Global Reproductive Justice in 2019: Our Very Survival Depends on It
With America choking off access state by state to reproductive health care for millions of women, it’s hard to think beyond these infringements on our own rights to think about the state of reproductive justice in the rest of the world.
Yet, globally, there’s much to celebrate. The prioritization of maternal health in the United Nations Millennium Development Goals galvanized the nearly 50-percent reduction of maternal mortality between 1990–2015, as the numbers of prenatal visits, births attended by skilled health attendants, and women using contraceptives rose worldwide.
Nevertheless, the world still has a long way to go before all women have equal access to reproductive care. Every 90 seconds a woman loses her life to preventable childbirth-related complications, including, most lethally, hemorrhage, hypertension, unsafe abortion, and sepsis. Ninety-nine percent of these deaths occur on the Global South, where contraception and safe abortions are often unavailable. Millions more women who survive childbirth endure serious complications, including infertility and fistula.
These gross inequities begin well before childbirth. Across the life cycle, infants, girls, and women in low-income settings are at a profound disadvantage. From infrequent prenatal, post-natal, and pediatric check-ups; to the lack of access at the onset of puberty to vital reproductive health information and menstrual health and hygiene products, to the continuing prevalence of child marriage, impoverished or otherwise vulnerable girls and young women are deprived of both medical attention and the information that can help them get the care they need.
Compounding these privations, women’s and girls’ freedom, too, is taken from them — the freedom to decide whether to continue with their own education and/or to pursue a career, when, whether, and whom to marry, whether and when to have children, and how many. Given their limited access to adequate information, health insurance products, and quality clinical care across their lifespans, maternal survival is by no means assured for low-income and otherwise marginalized women in the developing world.
To address these tough challenges, the international community has again prioritized reducing maternal mortality in the UN Sustainable Development Goals, a new set of global goals to be met by 2030. This may sound ambitious, but solving this global crisis is not rocket science. We know that comprehensive interventions have had remarkable results across the globe, from Cuba to Tunisia to Sri Lanka to China. Targeted programming needs to focus on access to affordable education, women-friendly health services, and nutrition, both before, during, and after childbirths that are attended by skilled birth attendants, with access to prompt, quality emergency obstetric care should complications arise.
The World Health Organization and the other international agencies that have helped design, fund, and advise the national-level implementation of such thoughtful and comprehensive programs have embraced the right to “safe motherhood” as part of their justification. But promoting “safe motherhood” as a human right is not sufficient. To achieve the SDG target of reducing maternal mortality worldwide, women need full human rights, including the right to own and inherit property, to quality nutrition and education, to equal pay for equal work, to have safe and affordable childcare, so that they can work, to be free of violence, to realize their full human potential.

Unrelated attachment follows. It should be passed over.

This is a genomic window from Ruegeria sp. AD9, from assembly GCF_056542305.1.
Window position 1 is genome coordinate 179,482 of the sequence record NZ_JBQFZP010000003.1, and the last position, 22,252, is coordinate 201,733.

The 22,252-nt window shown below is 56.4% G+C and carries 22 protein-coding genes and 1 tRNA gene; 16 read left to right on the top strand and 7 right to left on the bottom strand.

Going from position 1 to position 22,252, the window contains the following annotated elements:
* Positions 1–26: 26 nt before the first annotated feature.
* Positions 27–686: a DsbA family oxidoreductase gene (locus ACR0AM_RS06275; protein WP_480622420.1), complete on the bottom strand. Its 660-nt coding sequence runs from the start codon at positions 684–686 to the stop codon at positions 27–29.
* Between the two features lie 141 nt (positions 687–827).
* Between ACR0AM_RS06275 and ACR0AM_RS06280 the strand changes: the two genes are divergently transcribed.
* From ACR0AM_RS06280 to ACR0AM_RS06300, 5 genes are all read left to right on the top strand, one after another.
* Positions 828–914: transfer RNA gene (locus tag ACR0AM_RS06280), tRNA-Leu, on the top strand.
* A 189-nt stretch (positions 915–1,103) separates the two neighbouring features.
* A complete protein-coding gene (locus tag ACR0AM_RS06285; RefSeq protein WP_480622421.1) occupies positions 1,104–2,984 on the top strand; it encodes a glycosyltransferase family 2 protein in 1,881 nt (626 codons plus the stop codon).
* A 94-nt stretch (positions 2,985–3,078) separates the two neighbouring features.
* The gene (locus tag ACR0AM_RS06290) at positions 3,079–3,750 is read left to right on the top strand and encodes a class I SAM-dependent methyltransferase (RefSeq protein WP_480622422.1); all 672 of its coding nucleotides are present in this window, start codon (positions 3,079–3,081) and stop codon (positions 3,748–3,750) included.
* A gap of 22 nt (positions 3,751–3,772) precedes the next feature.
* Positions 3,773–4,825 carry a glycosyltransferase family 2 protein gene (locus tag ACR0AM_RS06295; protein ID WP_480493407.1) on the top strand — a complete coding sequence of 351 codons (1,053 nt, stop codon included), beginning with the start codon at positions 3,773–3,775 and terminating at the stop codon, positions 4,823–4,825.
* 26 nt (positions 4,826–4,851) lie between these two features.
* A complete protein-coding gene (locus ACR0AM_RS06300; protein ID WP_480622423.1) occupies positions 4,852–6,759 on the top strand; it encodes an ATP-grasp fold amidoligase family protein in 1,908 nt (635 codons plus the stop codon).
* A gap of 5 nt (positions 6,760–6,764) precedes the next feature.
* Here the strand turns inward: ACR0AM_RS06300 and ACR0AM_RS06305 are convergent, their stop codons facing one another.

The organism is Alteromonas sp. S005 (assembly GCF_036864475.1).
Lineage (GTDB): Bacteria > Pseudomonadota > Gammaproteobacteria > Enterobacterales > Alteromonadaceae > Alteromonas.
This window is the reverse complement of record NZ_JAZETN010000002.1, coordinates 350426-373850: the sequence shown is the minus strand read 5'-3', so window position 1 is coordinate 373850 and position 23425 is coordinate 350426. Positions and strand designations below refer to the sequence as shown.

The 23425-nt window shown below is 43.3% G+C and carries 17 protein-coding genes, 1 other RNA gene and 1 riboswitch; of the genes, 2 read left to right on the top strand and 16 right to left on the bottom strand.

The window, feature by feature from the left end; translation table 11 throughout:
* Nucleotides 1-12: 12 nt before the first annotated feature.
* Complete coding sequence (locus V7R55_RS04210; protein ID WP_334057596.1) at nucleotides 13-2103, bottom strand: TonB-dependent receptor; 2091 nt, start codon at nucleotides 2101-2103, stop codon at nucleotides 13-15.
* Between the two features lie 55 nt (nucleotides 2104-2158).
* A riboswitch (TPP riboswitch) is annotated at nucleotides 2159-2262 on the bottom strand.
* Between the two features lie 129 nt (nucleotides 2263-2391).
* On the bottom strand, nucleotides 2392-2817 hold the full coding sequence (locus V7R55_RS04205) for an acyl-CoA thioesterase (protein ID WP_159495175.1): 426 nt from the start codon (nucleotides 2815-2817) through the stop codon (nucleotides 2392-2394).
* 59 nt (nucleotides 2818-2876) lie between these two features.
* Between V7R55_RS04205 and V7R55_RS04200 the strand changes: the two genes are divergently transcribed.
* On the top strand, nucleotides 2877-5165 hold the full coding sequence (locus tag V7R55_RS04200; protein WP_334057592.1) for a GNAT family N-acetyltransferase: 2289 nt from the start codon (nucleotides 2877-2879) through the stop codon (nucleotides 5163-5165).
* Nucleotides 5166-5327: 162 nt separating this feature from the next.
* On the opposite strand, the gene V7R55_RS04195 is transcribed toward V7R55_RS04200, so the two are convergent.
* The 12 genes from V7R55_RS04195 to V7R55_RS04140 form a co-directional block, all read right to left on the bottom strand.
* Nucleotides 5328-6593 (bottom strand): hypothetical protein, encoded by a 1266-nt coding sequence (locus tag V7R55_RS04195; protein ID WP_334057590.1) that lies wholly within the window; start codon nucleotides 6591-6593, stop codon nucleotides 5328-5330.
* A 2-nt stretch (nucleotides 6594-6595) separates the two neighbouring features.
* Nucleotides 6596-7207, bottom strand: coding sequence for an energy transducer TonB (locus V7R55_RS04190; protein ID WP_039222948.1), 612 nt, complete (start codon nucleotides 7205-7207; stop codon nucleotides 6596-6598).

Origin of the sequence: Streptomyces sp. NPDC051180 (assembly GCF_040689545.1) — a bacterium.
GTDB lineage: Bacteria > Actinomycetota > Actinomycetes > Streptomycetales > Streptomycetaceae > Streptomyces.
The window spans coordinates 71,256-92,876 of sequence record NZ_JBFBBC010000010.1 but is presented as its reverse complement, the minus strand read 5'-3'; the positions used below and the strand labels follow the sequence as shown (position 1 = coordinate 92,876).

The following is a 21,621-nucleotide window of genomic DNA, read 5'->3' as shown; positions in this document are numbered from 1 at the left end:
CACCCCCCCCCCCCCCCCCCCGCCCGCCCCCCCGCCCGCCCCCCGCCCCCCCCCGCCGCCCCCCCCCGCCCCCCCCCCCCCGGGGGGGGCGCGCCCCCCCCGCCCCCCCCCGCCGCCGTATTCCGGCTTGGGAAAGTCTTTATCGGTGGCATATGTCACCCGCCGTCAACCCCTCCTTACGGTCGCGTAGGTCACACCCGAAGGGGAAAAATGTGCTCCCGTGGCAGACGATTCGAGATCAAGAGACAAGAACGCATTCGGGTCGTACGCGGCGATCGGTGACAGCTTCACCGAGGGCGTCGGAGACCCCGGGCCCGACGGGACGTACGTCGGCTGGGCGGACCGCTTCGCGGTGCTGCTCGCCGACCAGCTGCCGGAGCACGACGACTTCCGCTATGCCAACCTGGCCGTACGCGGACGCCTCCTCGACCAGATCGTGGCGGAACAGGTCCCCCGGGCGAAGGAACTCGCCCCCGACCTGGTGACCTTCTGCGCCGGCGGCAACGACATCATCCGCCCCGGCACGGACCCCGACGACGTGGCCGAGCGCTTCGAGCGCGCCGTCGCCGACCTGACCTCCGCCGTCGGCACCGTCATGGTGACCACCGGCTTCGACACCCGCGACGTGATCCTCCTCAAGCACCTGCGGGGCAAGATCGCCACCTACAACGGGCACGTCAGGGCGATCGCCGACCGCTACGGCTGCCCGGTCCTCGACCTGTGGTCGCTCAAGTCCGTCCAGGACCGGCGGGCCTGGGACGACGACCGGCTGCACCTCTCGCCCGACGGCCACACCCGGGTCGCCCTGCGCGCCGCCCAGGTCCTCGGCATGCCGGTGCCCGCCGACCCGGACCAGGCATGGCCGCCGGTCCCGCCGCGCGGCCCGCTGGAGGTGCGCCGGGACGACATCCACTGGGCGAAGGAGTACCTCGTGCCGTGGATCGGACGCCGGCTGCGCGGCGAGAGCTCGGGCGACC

To make this happen, we must engage a full array of partners across sectors — from local and national government, to the private sector, to bilateral and multilateral technical and financial assistance, to the local health sector, to each and every community. At the table, too, and at the heart of the conversation, must be women leaders in each community, who know best what they need and who can therefore inform all stakeholders duty bearers what’s going right and wrong — both as to their care itself, and to the requisite communications, health infrastructure, and transport required to provide that care.
Knowing what to do is not enough. The time has come for an “all-hands-on-deck” mobilization — with intention, action, and constancy as the keys to success. Many countries are not pulling their weight, with some even pulling in precisely the wrong direction: draconian U.S. cuts in aid to international health providers, for example, now risk raising both the death and abortion rates across the globe, as programs from Nigeria to Madagascar to Nepal are shuttered.
Yet the momentum behind the Sustainable Development Goals for informed, concerted action reassures us that a watershed has been crossed: decades of strenuous efforts on the part of national governments and multilateral institutions have been rewarded with the understanding that women’s survival is key to the survival of the planet. There can be no more excuse or impunity, therefore, anywhere, for letting mothers die.